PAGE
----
In the 1860's a young man from Germany came to the unknown; he came to Australia. Landing in the new seaport of Sydney (which had functioned as a port for the Aboriginal people for 30,000 years) Carl Brecht was determined to set his own future, and followed a little known road to the outer edges of the Hunter Valley. There, at the junction of the Wybong Creek and the Goulburn River he planted his vineyard and settled the savage land.

    Fast-forward 100 years and another entrepreneur comes along in the Australian world of wine. In 1968, a visionary by the name of Bob Oatley purchased the long-standing vineyard of Rosemount Estate ( Rosemount had enjoyed a lengthy position as one of the fine wine producers of Australia, but Bob wanted to take it further: he wanted to be the best. A worthy dream, but necessitating a rather huge amount of work, n'est-pas? Bob was up to the task of fulfilling his vision.

   In 1975 Rosemount released their first wines; a 1974 Hunter Valley Semillion and Hermitage. They garnered a total 69 awards throughout Australia. Enough to qualify as being the best? In 1982 they took their 1980 Chardonnay and became the first Australians to ever with double-gold at the International Wine and Spirit Competition. Enough yet to feel like the best? In 1999, Rosemount became the first non-American winery to ever win winery of the year at the prestigious San Francisco International Wine Competition.

   One would think that perhaps Bob would rest on his laurels.

   One would be wrong.

   In 2004 the 2002 Diamond Merlot wins the Merlot Trophy at the International Wine and Spirit Competition; one of the most highly recognized trophies for a varietal.

   Bob Oatley has taken one property in 1966 and turned it into several properties ranging the width and breadth of the winemaking spectrum in both South Australia and New South Wales. One of the jewels in this crown would be the Balmoral Syrah produced in the McLaren Vale. Anyone who wants information on the discovery and formation of this part of South Australia, approximately 45 minutes drive north of Adelaide should read some of my earlier articles ( ).

   The winery in the McLaren in situated on three distinct areas that yield fruit of sufficient quality - the sandy loam soils near Blewitt Springs; the darker soils in McLaren Flat itself; and the red soils with underlying limestone found in the Seaview area (my thanks to ). The vines are generally between 50 and 100 years old, although sources say that there are still some patches over 100. By comparison, most vines in British Columbia are between 10 and 20 years old... the older the vines - the less they produce, but, the more concentrated the flavors. Most wineries will tear out vines before they reach 100 years old as they simply don't produce enough juice to be fiscal responsible. Bravo to the Bob Oatleys and (chief winemaker) Matt Kochs of the world~!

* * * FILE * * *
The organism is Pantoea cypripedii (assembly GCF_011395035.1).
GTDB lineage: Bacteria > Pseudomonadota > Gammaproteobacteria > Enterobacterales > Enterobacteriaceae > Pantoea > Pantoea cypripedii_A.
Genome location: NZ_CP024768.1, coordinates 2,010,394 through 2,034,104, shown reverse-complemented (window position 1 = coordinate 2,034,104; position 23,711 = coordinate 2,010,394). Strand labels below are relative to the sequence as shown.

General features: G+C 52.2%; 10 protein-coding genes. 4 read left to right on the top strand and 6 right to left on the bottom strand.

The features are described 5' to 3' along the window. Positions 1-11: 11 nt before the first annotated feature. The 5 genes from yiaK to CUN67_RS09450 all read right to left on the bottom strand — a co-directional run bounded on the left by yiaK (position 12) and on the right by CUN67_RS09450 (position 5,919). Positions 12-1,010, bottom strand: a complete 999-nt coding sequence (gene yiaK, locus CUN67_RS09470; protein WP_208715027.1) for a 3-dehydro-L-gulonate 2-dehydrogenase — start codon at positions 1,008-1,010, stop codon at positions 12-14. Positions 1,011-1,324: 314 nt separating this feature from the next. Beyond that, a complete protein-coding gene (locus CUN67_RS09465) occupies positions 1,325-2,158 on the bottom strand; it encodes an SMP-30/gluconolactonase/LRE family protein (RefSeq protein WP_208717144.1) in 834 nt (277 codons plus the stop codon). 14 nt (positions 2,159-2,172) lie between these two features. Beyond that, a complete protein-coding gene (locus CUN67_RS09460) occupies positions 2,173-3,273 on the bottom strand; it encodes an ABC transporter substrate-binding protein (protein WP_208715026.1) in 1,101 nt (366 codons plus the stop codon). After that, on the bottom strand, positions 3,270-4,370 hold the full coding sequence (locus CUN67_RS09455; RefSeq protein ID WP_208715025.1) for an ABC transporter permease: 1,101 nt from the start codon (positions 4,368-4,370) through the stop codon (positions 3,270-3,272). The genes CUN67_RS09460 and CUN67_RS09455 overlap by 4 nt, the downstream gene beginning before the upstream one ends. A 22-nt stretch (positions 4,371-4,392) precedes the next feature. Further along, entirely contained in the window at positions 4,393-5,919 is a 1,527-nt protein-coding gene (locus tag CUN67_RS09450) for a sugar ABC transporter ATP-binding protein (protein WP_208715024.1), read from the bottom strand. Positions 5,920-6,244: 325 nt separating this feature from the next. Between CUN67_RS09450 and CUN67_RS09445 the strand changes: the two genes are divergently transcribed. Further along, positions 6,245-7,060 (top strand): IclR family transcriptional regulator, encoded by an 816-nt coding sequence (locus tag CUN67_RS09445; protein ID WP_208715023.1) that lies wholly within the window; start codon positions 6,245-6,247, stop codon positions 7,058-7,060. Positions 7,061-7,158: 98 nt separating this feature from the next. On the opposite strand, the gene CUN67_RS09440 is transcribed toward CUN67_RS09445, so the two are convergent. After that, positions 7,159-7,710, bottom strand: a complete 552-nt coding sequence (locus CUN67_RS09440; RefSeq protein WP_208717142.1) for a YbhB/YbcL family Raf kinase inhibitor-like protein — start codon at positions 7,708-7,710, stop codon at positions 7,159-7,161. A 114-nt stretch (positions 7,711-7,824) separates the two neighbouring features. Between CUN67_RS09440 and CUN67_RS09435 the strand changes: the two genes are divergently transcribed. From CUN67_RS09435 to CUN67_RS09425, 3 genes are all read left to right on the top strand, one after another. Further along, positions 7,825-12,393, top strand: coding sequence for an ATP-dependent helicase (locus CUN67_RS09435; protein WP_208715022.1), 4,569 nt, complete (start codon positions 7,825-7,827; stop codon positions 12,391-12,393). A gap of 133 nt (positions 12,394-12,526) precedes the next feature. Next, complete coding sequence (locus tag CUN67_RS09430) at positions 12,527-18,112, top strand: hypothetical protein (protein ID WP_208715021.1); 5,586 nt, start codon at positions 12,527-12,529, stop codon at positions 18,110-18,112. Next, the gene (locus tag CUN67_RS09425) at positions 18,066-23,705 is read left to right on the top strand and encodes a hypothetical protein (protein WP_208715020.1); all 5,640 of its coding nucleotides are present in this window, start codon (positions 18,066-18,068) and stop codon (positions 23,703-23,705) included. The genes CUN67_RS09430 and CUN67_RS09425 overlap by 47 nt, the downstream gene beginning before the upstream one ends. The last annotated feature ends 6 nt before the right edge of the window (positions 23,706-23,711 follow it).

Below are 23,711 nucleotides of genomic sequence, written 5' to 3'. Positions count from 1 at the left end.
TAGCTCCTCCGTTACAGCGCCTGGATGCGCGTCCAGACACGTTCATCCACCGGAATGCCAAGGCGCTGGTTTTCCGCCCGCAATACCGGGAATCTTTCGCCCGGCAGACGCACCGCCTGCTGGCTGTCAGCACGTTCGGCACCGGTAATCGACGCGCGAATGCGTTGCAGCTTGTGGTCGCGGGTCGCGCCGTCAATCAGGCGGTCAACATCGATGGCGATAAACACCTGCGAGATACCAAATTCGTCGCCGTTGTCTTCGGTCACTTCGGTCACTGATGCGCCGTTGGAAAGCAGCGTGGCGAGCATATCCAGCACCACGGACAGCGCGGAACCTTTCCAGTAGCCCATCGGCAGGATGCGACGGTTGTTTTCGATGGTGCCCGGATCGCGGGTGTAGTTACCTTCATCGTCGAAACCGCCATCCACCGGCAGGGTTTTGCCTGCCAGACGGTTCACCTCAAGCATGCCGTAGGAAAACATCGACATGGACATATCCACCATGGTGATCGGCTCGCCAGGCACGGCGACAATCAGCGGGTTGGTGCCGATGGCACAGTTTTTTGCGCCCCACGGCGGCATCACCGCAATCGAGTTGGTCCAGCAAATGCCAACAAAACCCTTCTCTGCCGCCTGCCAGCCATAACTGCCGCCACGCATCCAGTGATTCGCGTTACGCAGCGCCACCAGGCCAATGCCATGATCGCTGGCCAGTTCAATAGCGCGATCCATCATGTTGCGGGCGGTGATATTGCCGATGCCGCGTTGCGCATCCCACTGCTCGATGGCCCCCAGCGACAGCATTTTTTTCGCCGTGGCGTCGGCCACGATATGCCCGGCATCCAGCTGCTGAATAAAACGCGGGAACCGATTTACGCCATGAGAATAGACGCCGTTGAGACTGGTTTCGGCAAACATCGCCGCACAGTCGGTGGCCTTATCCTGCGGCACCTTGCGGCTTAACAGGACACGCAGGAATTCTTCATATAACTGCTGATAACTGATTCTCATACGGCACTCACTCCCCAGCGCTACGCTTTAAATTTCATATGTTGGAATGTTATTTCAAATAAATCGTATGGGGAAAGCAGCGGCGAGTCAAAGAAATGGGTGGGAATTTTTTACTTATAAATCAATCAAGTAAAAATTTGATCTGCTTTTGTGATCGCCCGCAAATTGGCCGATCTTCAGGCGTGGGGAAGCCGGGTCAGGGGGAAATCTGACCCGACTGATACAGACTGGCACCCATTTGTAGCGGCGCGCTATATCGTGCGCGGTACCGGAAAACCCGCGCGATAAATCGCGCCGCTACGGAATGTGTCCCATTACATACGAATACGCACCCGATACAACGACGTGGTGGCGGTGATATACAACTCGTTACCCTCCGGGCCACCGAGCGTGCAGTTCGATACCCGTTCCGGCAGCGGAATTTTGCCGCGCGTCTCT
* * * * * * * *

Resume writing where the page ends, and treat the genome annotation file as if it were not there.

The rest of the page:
2002 Rosemount Estate "Balmoral" Syrah
$75 CAD  ***** BUY THIS IF YOU CAN *****
14.5% ABV

vineyard:    50 to 100 year old vines (small percentage over 100 years)
maturation:   24 months, American oak
  • visual:   clear; fully intense violet-crimson core with slightest brick rim
  • nose:   clean; moderate+ to fully intense and developed bouquet of drying red berries (red and black cherries, red and black raspberries, blackberries), rich white and slightly floral pink peppercorn, soft background of drying summer flowers, light savory herbaceousness, finish reminiscent of decadently rich dark cocoa
  • palate:   clean; dry, moderate+ (lively and brilliantly integrated red raspberry) acids, moderate (velvet soft and slightly chalky) tannins, moderate body, moderate alcohol, moderate+ intense and developed flavors that mimick the nose perfectly; the red berries burst on the palate with dark cocoa and peppercorn dominating the mid-palate and a ridiculously long finish of the American oak light vanilla notes and soft florals. EXCELLENT balance, structure and long long long length
  • conclusion:   if you have cellared this properly, it is still drinking stupendously and will continue to do so for several years; enjoy this special wine present to 2015/17
  • FOOD PAIRINGS:   I may be a heathen for this, but the depth of this wine's expression of terroir and varietal made me think to South Australian cuisine and culture, and I came up with braised lamb shank on caramelized shallot yam pave with olive oil fried arugula... the reasons for this are long and varied, but based upon drawing similarities from the food to the wine and vice-versa

   As this was my first foray into Rosemount wines, I was duly impressed. I have nothing else to say other then that I can't wait  to try more from the whole winemaking team.

As always, I look forward to your questions and comments.

CINCIN~!!!     SLAINTE~!!!     CHEERS~!!!

Sunday, August 7, 2011

Tinhorn Creek Cabernet Franc, Okanagan Valley DVA, BC